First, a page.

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Echolyn - The End Is Beautiful CD (album) cover

THE END IS BEAUTIFUL

Echolyn

 

Symphonic Prog

3.93 | 168 ratings

From Progarchives.com, the ultimate progressive rock music website

Epignosis
Special Collaborator
Eclectic Prog Team
5 stars Echolyn is a solid band with an unbelievable number of memorable tracks, and this album contains quite a few of them. I find that the musicianship is never less than stellar, and the more I listen to them, the more I appreciate their deep and thoughtful lyrics. While I do not believe the album is quite as amazing as previous efforts like Mei or Cowboy Poems Free, I think this is a grand achievement. Echolyn had already proven to be masters of the loose concept album (particularly with Cowboy Poems Free), and they pull it off again here. In general, the stunning music belies the depressing and bleak lyrical themes, which involve addiction, broken relationships, and suicide. Only a couple of the songs are somewhat less than perfect for me, but I can definitely live with that.

"Georgia Pine" A heavy Echolyn song that charges full speed ahead, this isn't what I was expecting at all! Yet the chorus satisfies in a way I also did not expect. The synthesizer and subsequent guitar solo are the highlights of the piece, and the darker part that ensues comes in almost without warning (like a sudden letdown that follows the high). The giddy music evokes the feeling of euphoria from "getting high," and lends to the song's intrigue.

"Heavy Blue Miles" Stark piano over drums and rising keyboards build until the song really gets going. The piano flourishes are great, but the subtle organ is also worthy of credit. Somewhat complex vocals jump in here and there, and the music, while by no means simplistic, might have some appeal to those new to progressive rock.

"Lovesick Morning" The longest song on the album begins with subdued drums and lightly distorted guitar. This is a slower piece with lovely piano and is probably one of the finest moments from this great American band. The vocal trade-offs are excellent (reminding me a bit of Mei), and the chorus is typical of the memorable business Echolyn is capable of crafting. The buildup in the ending is fabulous (the end really is beautiful), with a powerful host of instruments.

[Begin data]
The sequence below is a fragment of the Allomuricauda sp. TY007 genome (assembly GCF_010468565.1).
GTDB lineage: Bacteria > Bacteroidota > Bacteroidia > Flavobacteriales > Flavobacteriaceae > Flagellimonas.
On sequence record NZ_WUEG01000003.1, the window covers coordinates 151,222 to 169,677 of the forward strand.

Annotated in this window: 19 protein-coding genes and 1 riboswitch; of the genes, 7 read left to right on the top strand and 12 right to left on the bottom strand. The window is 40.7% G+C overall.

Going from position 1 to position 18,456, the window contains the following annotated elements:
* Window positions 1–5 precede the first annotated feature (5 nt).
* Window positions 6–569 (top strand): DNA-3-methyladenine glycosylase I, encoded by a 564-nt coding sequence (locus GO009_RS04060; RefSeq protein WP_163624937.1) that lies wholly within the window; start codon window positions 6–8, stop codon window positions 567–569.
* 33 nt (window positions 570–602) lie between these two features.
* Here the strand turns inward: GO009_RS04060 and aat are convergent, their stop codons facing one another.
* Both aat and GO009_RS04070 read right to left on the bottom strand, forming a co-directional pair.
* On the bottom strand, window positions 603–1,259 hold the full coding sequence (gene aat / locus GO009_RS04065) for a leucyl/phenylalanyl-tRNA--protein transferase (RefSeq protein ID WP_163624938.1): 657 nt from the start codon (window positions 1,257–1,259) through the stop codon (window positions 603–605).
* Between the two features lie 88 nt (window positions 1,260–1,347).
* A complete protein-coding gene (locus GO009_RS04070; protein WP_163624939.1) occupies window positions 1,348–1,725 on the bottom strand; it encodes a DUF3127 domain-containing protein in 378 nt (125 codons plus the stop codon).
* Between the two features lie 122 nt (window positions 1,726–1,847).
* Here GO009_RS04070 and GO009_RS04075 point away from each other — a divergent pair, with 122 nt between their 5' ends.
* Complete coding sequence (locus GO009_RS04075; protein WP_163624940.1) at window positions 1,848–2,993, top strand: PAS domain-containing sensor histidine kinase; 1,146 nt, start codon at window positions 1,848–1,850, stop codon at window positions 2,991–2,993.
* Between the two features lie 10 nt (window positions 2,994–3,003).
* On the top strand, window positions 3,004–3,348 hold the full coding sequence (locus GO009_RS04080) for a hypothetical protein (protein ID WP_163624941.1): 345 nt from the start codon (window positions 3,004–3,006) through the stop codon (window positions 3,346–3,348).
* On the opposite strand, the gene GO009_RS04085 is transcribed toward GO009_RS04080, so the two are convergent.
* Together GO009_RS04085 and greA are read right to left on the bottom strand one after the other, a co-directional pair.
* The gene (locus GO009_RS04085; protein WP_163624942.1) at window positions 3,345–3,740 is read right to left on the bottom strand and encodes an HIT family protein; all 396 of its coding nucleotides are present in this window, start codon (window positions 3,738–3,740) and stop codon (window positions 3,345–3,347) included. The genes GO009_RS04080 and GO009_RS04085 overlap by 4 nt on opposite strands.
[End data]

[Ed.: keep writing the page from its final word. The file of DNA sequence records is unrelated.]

"Make Me Sway" A bitter song with gritty guitars and just as gritty an organ, it's loud and boisterous. Ray Weston's voice is vitriolic, singing somewhat esoteric lyrics about being lied to (but isn't that what many of us want- to be lied to?).

"The End is Beautiful" The introduction to the title track begins with maddening organ, drums, and granular bass. Despite such varied and excellent-crafted music, the lyrics regard the pain of a relationship plagued with one partner's addictions (which is apparently the overriding theme of the album). The lead guitar is absolutely gorgeous, and along with the vocals of the titular segment, this is another crowning moment for Echolyn. The chorus is nothing less than fascinating.

"So Ready" A funkier track with a nice bass groove and brass carrying on in the instrumental section, this rocker contains a bluesy and entertaining guitar solo.

"The Arc of Descent (Dancing in a Motel Just West of Lincoln)" After a darkly stunning guitar wash in the beginning, Brett Kull's soft and subdued voice is very disturbing given that he is singing about an impending suicide. Even the upbeat and pleasing music cloak the disheartening subject matter. The title comes from a line in "Lovesick Morning," giving credence to the notion of this being a loose concept album. It's no longer easy after hearing this song to look at the lonely and the depressed people in my life and not wonder if that's the last time I'll be seeing them.

"Misery, Not Memory" Heavy organ and drums begin this forceful closer. The music is layered and textured, although not as seamless as some of the other pieces. The lyrics reference Pink Floyd's 1979 double album ("Past side three of The Wall), discussing the complete decadence and unhealthiness of the protagonist (if there is indeed one protagonist). The song ends with a disembodied, almost ghostly voice and old guitar behind a thin wall of noise. After such a harrowing but memorable journey, do our mistakes eventually ruin life for us and others? And we left to wonder, just how is the end beautiful at all?

Epignosis | 5/5 |

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